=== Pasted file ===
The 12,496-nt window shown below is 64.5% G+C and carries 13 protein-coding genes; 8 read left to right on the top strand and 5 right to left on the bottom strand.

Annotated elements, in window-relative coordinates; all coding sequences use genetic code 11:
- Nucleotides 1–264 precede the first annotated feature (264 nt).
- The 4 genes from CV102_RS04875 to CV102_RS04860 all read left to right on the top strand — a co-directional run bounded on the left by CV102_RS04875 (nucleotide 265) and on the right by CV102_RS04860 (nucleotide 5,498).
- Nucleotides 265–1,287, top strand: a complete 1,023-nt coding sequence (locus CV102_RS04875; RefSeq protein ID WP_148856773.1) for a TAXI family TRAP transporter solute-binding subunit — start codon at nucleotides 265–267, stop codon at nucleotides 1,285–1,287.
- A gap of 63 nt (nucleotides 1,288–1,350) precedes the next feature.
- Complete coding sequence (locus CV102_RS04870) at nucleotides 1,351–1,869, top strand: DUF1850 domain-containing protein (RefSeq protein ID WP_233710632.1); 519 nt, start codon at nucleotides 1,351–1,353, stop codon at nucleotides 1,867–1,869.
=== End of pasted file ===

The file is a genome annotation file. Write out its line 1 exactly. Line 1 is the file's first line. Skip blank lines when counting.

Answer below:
The 12,496-nt window shown below is 64.5% G+C and carries 13 protein-coding genes; 8 read left to right on the top strand and 5 right to left on the bottom strand.